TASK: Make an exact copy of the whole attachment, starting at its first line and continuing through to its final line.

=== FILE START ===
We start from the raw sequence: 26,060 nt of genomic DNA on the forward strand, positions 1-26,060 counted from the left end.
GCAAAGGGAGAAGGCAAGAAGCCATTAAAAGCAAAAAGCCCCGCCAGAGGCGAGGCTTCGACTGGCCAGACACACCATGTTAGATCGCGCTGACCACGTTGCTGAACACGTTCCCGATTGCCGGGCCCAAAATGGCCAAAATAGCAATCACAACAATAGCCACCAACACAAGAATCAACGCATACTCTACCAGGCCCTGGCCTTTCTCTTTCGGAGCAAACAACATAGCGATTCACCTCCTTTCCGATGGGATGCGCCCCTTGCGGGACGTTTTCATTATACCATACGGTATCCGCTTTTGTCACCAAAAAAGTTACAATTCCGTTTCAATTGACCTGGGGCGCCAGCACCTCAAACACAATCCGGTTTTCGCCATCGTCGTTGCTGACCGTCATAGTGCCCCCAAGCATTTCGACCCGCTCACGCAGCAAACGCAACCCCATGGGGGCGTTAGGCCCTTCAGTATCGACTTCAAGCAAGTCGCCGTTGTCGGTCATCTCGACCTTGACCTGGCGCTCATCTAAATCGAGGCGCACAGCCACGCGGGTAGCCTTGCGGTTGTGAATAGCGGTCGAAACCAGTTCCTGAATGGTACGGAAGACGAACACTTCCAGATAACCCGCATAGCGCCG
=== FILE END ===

We start from the raw sequence: 26,060 nt of genomic DNA on the forward strand, positions 1-26,060 counted from the left end.
GCAAAGGGAGAAGGCAAGAAGCCATTAAAAGCAAAAAGCCCCGCCAGAGGCGAGGCTTCGACTGGCCAGACACACCATGTTAGATCGCGCTGACCACGTTGCTGAACACGTTCCCGATTGCCGGGCCCAAAATGGCCAAAATAGCAATCACAACAATAGCCACCAACACAAGAATCAACGCATACTCTACCAGGCCCTGGCCTTTCTCTTTCGGAGCAAACAACATAGCGATTCACCTCCTTTCCGATGGGATGCGCCCCTTGCGGGACGTTTTCATTATACCATACGGTATCCGCTTTTGTCACCAAAAAAGTTACAATTCCGTTTCAATTGACCTGGGGCGCCAGCACCTCAAACACAATCCGGTTTTCGCCATCGTCGTTGCTGACCGTCATAGTGCCCCCAAGCATTTCGACCCGCTCACGCAGCAAACGCAACCCCATGGGGGCGTTAGGCCCTTCAGTATCGACTTCAAGCAAGTCGCCGTTGTCGGTCATCTCGACCTTGACCTGGCGCTCATCTAAATCGAGGCGCACAGCCACGCGGGTAGCCTTGCGGTTGTGAATAGCGGTCGAAACCAGTTCCTGAATGGTACGGAAGACGAACACTTCCAGATAACCCGCATAGCGCCG